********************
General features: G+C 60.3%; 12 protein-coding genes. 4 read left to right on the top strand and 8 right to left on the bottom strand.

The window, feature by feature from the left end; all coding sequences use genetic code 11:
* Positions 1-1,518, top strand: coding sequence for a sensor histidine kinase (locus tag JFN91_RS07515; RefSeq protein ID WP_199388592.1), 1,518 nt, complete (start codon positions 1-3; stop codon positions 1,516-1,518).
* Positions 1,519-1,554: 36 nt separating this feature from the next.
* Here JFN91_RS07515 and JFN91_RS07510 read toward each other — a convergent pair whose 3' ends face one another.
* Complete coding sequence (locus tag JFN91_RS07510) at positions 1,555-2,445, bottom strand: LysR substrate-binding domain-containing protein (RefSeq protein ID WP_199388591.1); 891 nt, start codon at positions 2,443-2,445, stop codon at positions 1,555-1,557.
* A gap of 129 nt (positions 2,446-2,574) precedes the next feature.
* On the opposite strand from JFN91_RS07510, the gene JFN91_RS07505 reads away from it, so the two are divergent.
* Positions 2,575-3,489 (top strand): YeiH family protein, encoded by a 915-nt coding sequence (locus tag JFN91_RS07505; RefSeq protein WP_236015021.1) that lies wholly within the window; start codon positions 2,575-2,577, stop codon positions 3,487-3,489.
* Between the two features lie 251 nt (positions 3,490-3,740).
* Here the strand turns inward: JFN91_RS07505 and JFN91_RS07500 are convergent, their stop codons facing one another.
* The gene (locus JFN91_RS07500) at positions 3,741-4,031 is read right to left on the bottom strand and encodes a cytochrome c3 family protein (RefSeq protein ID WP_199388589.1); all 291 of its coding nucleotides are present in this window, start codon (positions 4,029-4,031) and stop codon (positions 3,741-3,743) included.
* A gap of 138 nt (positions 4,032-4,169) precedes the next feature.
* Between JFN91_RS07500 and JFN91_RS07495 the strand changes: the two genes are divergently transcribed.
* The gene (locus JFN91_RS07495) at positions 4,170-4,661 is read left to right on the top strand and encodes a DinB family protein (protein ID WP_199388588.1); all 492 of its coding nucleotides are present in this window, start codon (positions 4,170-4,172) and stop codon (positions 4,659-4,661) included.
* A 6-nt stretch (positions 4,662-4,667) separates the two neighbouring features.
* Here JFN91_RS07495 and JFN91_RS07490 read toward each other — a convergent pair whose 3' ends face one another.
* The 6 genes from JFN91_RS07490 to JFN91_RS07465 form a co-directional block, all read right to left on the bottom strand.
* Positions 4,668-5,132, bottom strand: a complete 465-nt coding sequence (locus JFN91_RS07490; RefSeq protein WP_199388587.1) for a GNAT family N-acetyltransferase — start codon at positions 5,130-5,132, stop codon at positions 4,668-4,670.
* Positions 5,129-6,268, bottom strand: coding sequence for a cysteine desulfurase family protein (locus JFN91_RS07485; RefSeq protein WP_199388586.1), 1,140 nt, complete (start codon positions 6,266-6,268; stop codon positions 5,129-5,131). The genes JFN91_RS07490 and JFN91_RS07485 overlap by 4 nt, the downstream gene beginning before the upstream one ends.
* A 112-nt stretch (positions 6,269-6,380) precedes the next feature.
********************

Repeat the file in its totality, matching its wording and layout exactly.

General features: G+C 60.3%; 12 protein-coding genes. 4 read left to right on the top strand and 8 right to left on the bottom strand.

The window, feature by feature from the left end; all coding sequences use genetic code 11:
* Positions 1-1,518, top strand: coding sequence for a sensor histidine kinase (locus tag JFN91_RS07515; RefSeq protein ID WP_199388592.1), 1,518 nt, complete (start codon positions 1-3; stop codon positions 1,516-1,518).
* Positions 1,519-1,554: 36 nt separating this feature from the next.
* Here JFN91_RS07515 and JFN91_RS07510 read toward each other — a convergent pair whose 3' ends face one another.
* Complete coding sequence (locus tag JFN91_RS07510) at positions 1,555-2,445, bottom strand: LysR substrate-binding domain-containing protein (RefSeq protein ID WP_199388591.1); 891 nt, start codon at positions 2,443-2,445, stop codon at positions 1,555-1,557.
* A gap of 129 nt (positions 2,446-2,574) precedes the next feature.
* On the opposite strand from JFN91_RS07510, the gene JFN91_RS07505 reads away from it, so the two are divergent.
* Positions 2,575-3,489 (top strand): YeiH family protein, encoded by a 915-nt coding sequence (locus tag JFN91_RS07505; RefSeq protein WP_236015021.1) that lies wholly within the window; start codon positions 2,575-2,577, stop codon positions 3,487-3,489.
* Between the two features lie 251 nt (positions 3,490-3,740).
* Here the strand turns inward: JFN91_RS07505 and JFN91_RS07500 are convergent, their stop codons facing one another.
* The gene (locus JFN91_RS07500) at positions 3,741-4,031 is read right to left on the bottom strand and encodes a cytochrome c3 family protein (RefSeq protein ID WP_199388589.1); all 291 of its coding nucleotides are present in this window, start codon (positions 4,029-4,031) and stop codon (positions 3,741-3,743) included.
* A gap of 138 nt (positions 4,032-4,169) precedes the next feature.
* Between JFN91_RS07500 and JFN91_RS07495 the strand changes: the two genes are divergently transcribed.
* The gene (locus JFN91_RS07495) at positions 4,170-4,661 is read left to right on the top strand and encodes a DinB family protein (protein ID WP_199388588.1); all 492 of its coding nucleotides are present in this window, start codon (positions 4,170-4,172) and stop codon (positions 4,659-4,661) included.
* A 6-nt stretch (positions 4,662-4,667) separates the two neighbouring features.
* Here JFN91_RS07495 and JFN91_RS07490 read toward each other — a convergent pair whose 3' ends face one another.
* The 6 genes from JFN91_RS07490 to JFN91_RS07465 form a co-directional block, all read right to left on the bottom strand.
* Positions 4,668-5,132, bottom strand: a complete 465-nt coding sequence (locus JFN91_RS07490; RefSeq protein WP_199388587.1) for a GNAT family N-acetyltransferase — start codon at positions 5,130-5,132, stop codon at positions 4,668-4,670.
* Positions 5,129-6,268, bottom strand: coding sequence for a cysteine desulfurase family protein (locus JFN91_RS07485; RefSeq protein WP_199388586.1), 1,140 nt, complete (start codon positions 6,266-6,268; stop codon positions 5,129-5,131). The genes JFN91_RS07490 and JFN91_RS07485 overlap by 4 nt, the downstream gene beginning before the upstream one ends.
* A 112-nt stretch (positions 6,269-6,380) precedes the next feature.